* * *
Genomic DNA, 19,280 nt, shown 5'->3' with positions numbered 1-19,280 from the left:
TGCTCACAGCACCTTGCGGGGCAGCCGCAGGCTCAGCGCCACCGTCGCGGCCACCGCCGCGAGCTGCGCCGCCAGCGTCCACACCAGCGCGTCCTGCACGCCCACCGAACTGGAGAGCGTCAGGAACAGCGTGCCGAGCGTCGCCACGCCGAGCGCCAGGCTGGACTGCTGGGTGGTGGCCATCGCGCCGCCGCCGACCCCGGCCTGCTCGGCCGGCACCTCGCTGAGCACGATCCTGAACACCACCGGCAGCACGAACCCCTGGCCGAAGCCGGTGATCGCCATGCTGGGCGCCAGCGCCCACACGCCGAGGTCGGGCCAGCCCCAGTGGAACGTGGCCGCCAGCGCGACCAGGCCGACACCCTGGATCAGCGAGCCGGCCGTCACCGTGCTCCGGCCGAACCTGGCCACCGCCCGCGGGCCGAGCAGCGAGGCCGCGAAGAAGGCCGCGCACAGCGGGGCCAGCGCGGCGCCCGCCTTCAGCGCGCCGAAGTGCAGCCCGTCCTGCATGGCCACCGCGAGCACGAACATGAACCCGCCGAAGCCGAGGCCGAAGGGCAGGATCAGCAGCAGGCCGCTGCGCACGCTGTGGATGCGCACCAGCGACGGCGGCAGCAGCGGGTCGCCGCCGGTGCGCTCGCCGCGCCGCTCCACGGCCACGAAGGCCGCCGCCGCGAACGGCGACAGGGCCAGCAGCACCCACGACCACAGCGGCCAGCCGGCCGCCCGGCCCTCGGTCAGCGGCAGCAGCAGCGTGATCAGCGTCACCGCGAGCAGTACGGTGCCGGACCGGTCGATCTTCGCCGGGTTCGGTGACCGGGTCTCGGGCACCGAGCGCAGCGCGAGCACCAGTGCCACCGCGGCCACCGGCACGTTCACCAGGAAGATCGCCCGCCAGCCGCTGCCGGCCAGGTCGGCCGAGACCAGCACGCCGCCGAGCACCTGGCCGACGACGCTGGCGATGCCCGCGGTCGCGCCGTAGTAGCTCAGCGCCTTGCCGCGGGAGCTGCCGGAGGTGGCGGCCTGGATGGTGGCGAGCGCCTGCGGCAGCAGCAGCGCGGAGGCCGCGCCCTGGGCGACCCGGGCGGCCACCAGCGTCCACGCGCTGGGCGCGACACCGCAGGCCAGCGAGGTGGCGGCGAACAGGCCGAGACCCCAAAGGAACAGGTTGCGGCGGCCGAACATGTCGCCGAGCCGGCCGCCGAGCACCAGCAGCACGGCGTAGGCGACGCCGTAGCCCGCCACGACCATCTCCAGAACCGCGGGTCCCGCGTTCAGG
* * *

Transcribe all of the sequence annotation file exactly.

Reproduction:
Genomic DNA, 19,280 nt, shown 5'->3' with positions numbered 1-19,280 from the left:
TGCTCACAGCACCTTGCGGGGCAGCCGCAGGCTCAGCGCCACCGTCGCGGCCACCGCCGCGAGCTGCGCCGCCAGCGTCCACACCAGCGCGTCCTGCACGCCCACCGAACTGGAGAGCGTCAGGAACAGCGTGCCGAGCGTCGCCACGCCGAGCGCCAGGCTGGACTGCTGGGTGGTGGCCATCGCGCCGCCGCCGACCCCGGCCTGCTCGGCCGGCACCTCGCTGAGCACGATCCTGAACACCACCGGCAGCACGAACCCCTGGCCGAAGCCGGTGATCGCCATGCTGGGCGCCAGCGCCCACACGCCGAGGTCGGGCCAGCCCCAGTGGAACGTGGCCGCCAGCGCGACCAGGCCGACACCCTGGATCAGCGAGCCGGCCGTCACCGTGCTCCGGCCGAACCTGGCCACCGCCCGCGGGCCGAGCAGCGAGGCCGCGAAGAAGGCCGCGCACAGCGGGGCCAGCGCGGCGCCCGCCTTCAGCGCGCCGAAGTGCAGCCCGTCCTGCATGGCCACCGCGAGCACGAACATGAACCCGCCGAAGCCGAGGCCGAAGGGCAGGATCAGCAGCAGGCCGCTGCGCACGCTGTGGATGCGCACCAGCGACGGCGGCAGCAGCGGGTCGCCGCCGGTGCGCTCGCCGCGCCGCTCCACGGCCACGAAGGCCGCCGCCGCGAACGGCGACAGGGCCAGCAGCACCCACGACCACAGCGGCCAGCCGGCCGCCCGGCCCTCGGTCAGCGGCAGCAGCAGCGTGATCAGCGTCACCGCGAGCAGTACGGTGCCGGACCGGTCGATCTTCGCCGGGTTCGGTGACCGGGTCTCGGGCACCGAGCGCAGCGCGAGCACCAGTGCCACCGCGGCCACCGGCACGTTCACCAGGAAGATCGCCCGCCAGCCGCTGCCGGCCAGGTCGGCCGAGACCAGCACGCCGCCGAGCACCTGGCCGACGACGCTGGCGATGCCCGCGGTCGCGCCGTAGTAGCTCAGCGCCTTGCCGCGGGAGCTGCCGGAGGTGGCGGCCTGGATGGTGGCGAGCGCCTGCGGCAGCAGCAGCGCGGAGGCCGCGCCCTGGGCGACCCGGGCGGCCACCAGCGTCCACGCGCTGGGCGCGACACCGCAGGCCAGCGAGGTGGCGGCGAACAGGCCGAGACCCCAAAGGAACAGGTTGCGGCGGCCGAACATGTCGCCGAGCCGGCCGCCGAGCACCAGCAGCACGGCGTAGGCGACGCCGTAGCCCGCCACGACCATCTCCAGAACCGCGGGTCCCGCGTTCAGG